The letter cites Bush's involvement in "illegal operations in Central and Latin America that left countless dead" and the Iran-Contra Affair, during which he served as the director of the Central Intelligence Agency as negative aspects of his political career. The letter also raises issues with "attack ads exploiting racial sentiments" used during his 1988 presidential campaign.
The decision to honor Bush at Commencement is problematic due to how such an action will be perceived by the rest of the world, Simons said. Assessing Bush's political experiences reveals "some really problematic aspects of his career," Simons said. "In the current view, President Bush is often presented as a moderate Republican, but in my view as both .an academic and a historian, this is a actually a very problematic view," he said.
In its current form, the letter faces opposition from some faculty members who find its content "misguided and partisan," anthropology professor Sergei Kan said.
"This letter seems to accuse former President Bush of everything the only thing that isn't his fault is the recent tornadoes," Kan said. "It's the fact that he was a Republican president, that's what upset the letter writer."
There was no protest when the College awarded an honorary degree to Clinton in 1995, Kan said.
"I think the letter is misguided and not very clever," he said. "The letter writer takes every grievance he has against the Republican Party and hangs it on former President Bush."
Kan called the letter "hypocritical," citing a passage that refers to Bush as "someone who for many working Americans symbolizes inherited privilege, the oil industry and corporate wealth."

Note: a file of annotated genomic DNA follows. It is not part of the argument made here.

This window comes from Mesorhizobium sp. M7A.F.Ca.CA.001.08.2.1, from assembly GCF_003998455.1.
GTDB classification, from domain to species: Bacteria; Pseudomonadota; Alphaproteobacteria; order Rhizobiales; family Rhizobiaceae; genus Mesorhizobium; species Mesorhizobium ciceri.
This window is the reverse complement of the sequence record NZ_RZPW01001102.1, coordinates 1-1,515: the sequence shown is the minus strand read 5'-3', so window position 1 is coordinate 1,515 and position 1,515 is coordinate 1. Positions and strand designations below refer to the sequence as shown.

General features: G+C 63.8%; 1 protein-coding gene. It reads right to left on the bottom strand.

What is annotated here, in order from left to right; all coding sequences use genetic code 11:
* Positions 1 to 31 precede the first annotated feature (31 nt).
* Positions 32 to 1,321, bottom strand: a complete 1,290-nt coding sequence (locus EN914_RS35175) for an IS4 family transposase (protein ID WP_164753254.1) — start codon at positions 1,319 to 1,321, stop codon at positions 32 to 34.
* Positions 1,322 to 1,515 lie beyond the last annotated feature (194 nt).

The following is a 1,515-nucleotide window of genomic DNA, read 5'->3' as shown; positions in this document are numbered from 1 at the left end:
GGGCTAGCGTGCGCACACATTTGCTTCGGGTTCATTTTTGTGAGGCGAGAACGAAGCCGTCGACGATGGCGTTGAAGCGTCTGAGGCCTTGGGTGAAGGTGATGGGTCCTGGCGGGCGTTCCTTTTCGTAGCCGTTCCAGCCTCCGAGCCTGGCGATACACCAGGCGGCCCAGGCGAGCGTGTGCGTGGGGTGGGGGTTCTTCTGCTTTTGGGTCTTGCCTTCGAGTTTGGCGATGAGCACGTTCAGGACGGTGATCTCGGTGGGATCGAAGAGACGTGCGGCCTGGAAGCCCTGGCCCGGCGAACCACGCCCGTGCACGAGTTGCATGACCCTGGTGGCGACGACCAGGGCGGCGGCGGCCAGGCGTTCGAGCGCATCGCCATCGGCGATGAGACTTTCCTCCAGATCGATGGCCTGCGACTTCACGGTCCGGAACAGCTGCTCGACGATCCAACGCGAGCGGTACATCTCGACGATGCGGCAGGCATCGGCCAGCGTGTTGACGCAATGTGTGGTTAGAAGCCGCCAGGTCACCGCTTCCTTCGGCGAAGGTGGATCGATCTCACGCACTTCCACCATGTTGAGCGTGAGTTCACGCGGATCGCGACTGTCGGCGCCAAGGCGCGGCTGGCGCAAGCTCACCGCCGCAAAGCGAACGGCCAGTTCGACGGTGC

"Had this been someone in the liberal community who had been born to privilege and money, there would be no problem," Kan said. "Bush has also done a lot of humanitarian work since he left office, and he has a lot of accomplishments that even my liberal colleagues can't disagree with."
Despite the letter's political undertones, the letter writers' concern with the appointment of politicians as honorary degree recipients is valid, Kan said.
"I agree with the issue of conferring honorary degrees on politicians, because someone's favorite politician is always someone else's least favorite politician," he said. "I could see myself objecting to some Democratic candidates for the same reason, but at this point the decision has already been made. He's a former president, and I think we owe him some respect."
The letter also criticized the College's decision to name Conan O'Brien the 2011 Commencement speaker, because "outside interests and a mindless celebrity cult have become dominant" in recent years, the letter said.
Kan said the critique of O'Brien as a speaker is more justified than the critique of Bush as a degree recipient.
"I think it's tacky and shows a lack of taste that we have a former president among the honorary degree recipients but a late night comedian being the Commencement speaker," Kan said. "I've heard from several colleagues, left and right, that we at Dartmouth are making a statement that we value celebrities more than political figures."